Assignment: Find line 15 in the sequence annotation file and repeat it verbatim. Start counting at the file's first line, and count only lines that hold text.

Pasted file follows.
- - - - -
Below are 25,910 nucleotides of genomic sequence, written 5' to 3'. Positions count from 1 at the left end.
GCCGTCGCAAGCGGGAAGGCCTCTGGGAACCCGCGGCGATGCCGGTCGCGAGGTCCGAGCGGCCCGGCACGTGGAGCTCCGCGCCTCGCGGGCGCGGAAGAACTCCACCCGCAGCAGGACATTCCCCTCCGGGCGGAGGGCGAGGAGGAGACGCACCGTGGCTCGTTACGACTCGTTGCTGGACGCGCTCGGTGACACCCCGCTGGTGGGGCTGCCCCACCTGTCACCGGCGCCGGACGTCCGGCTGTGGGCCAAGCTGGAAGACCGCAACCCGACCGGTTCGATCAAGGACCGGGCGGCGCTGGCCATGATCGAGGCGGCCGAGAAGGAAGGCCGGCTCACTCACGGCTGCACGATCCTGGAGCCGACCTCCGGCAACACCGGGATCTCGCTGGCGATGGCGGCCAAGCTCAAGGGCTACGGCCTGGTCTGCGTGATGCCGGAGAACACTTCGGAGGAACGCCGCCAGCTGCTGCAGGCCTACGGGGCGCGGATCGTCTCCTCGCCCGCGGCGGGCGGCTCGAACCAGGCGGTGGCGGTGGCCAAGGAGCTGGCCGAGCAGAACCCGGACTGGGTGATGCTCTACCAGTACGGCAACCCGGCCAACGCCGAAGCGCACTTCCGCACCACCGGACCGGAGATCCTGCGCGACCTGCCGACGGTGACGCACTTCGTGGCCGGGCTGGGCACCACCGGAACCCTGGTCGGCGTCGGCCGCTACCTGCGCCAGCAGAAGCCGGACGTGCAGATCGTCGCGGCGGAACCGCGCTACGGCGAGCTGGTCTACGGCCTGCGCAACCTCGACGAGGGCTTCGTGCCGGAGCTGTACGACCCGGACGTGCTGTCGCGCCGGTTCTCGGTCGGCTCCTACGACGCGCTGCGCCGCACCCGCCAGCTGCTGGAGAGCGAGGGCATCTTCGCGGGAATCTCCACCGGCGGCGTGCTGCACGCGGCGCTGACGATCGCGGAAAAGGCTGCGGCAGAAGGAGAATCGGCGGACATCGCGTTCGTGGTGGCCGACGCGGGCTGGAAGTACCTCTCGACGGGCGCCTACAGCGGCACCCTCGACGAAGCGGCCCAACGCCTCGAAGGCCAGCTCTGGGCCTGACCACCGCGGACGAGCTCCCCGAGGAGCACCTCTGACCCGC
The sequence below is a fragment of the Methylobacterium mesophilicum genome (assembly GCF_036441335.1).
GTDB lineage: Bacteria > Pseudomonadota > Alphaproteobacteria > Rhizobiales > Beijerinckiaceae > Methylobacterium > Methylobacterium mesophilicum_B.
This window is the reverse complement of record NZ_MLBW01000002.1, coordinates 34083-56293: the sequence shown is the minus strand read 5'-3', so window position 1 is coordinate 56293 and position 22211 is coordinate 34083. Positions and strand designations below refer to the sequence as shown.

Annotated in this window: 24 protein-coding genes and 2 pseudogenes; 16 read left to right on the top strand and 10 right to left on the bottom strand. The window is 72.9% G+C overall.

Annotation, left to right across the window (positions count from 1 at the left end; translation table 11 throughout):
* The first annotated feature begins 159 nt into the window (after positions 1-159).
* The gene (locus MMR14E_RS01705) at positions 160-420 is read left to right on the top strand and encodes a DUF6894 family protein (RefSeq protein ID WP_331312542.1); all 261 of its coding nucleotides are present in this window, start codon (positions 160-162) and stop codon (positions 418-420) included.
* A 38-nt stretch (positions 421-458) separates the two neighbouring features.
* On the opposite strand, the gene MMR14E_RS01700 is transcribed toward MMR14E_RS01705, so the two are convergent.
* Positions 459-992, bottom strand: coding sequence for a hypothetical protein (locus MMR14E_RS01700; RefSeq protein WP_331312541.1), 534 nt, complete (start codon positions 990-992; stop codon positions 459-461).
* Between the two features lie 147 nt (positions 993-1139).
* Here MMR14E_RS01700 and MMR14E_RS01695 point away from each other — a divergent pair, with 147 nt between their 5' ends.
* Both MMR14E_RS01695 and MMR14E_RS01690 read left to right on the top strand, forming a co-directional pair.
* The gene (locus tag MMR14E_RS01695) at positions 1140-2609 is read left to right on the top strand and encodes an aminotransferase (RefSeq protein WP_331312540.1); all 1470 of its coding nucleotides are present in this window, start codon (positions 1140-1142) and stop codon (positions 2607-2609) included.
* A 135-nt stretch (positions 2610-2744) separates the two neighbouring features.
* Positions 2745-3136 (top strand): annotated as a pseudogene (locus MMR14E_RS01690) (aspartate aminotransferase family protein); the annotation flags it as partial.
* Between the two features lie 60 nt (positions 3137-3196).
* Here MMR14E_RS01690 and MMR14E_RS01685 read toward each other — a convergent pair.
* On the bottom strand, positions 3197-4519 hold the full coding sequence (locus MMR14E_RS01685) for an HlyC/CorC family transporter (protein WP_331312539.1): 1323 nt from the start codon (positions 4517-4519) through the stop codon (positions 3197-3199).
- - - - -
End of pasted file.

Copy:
* Both MMR14E_RS01695 and MMR14E_RS01690 read left to right on the top strand, forming a co-directional pair.